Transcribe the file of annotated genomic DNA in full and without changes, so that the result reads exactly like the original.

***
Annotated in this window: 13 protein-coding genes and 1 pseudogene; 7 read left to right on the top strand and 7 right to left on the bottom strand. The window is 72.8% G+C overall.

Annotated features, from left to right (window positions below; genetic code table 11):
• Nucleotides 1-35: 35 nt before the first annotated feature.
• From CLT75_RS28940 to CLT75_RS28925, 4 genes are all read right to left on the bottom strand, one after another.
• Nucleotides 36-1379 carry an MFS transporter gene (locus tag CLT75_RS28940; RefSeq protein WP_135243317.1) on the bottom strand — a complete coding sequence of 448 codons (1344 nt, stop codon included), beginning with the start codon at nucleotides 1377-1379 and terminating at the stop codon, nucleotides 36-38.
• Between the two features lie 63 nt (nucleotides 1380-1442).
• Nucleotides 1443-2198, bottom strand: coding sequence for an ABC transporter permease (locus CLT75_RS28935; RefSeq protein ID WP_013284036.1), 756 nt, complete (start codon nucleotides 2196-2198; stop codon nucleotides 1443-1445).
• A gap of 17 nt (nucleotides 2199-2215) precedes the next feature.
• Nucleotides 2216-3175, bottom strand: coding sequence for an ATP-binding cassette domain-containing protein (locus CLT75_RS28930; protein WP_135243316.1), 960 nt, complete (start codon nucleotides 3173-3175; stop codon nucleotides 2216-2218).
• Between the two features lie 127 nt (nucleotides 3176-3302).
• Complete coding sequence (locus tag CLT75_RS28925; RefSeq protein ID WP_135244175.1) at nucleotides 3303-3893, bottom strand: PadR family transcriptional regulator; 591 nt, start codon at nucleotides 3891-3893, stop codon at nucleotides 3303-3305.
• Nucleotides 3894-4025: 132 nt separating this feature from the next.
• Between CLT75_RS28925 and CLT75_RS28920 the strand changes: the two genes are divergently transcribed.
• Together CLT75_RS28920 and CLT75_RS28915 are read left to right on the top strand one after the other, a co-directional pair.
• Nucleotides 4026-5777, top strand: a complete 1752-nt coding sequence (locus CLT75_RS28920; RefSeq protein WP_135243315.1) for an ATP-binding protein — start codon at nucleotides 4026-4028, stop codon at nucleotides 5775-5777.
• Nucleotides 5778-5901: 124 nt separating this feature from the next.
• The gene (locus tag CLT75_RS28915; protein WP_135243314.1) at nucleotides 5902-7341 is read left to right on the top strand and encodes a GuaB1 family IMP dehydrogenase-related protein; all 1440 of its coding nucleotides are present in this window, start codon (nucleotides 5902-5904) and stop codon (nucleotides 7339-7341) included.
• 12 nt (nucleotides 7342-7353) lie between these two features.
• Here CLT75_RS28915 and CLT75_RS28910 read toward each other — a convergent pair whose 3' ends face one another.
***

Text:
Annotated in this window: 13 protein-coding genes and 1 pseudogene; 7 read left to right on the top strand and 7 right to left on the bottom strand. The window is 72.8% G+C overall.

Annotated features, from left to right (window positions below; genetic code table 11):
• Nucleotides 1-35: 35 nt before the first annotated feature.
• From CLT75_RS28940 to CLT75_RS28925, 4 genes are all read right to left on the bottom strand, one after another.
• Nucleotides 36-1379 carry an MFS transporter gene (locus tag CLT75_RS28940; RefSeq protein WP_135243317.1) on the bottom strand — a complete coding sequence of 448 codons (1344 nt, stop codon included), beginning with the start codon at nucleotides 1377-1379 and terminating at the stop codon, nucleotides 36-38.
• Between the two features lie 63 nt (nucleotides 1380-1442).
• Nucleotides 1443-2198, bottom strand: coding sequence for an ABC transporter permease (locus CLT75_RS28935; RefSeq protein ID WP_013284036.1), 756 nt, complete (start codon nucleotides 2196-2198; stop codon nucleotides 1443-1445).
• A gap of 17 nt (nucleotides 2199-2215) precedes the next feature.
• Nucleotides 2216-3175, bottom strand: coding sequence for an ATP-binding cassette domain-containing protein (locus CLT75_RS28930; protein WP_135243316.1), 960 nt, complete (start codon nucleotides 3173-3175; stop codon nucleotides 2216-2218).
• Between the two features lie 127 nt (nucleotides 3176-3302).
• Complete coding sequence (locus tag CLT75_RS28925; RefSeq protein ID WP_135244175.1) at nucleotides 3303-3893, bottom strand: PadR family transcriptional regulator; 591 nt, start codon at nucleotides 3891-3893, stop codon at nucleotides 3303-3305.
• Nucleotides 3894-4025: 132 nt separating this feature from the next.
• Between CLT75_RS28925 and CLT75_RS28920 the strand changes: the two genes are divergently transcribed.
• Together CLT75_RS28920 and CLT75_RS28915 are read left to right on the top strand one after the other, a co-directional pair.
• Nucleotides 4026-5777, top strand: a complete 1752-nt coding sequence (locus CLT75_RS28920; RefSeq protein WP_135243315.1) for an ATP-binding protein — start codon at nucleotides 4026-4028, stop codon at nucleotides 5775-5777.
• Nucleotides 5778-5901: 124 nt separating this feature from the next.
• The gene (locus tag CLT75_RS28915; protein WP_135243314.1) at nucleotides 5902-7341 is read left to right on the top strand and encodes a GuaB1 family IMP dehydrogenase-related protein; all 1440 of its coding nucleotides are present in this window, start codon (nucleotides 5902-5904) and stop codon (nucleotides 7339-7341) included.
• 12 nt (nucleotides 7342-7353) lie between these two features.
• Here CLT75_RS28915 and CLT75_RS28910 read toward each other — a convergent pair whose 3' ends face one another.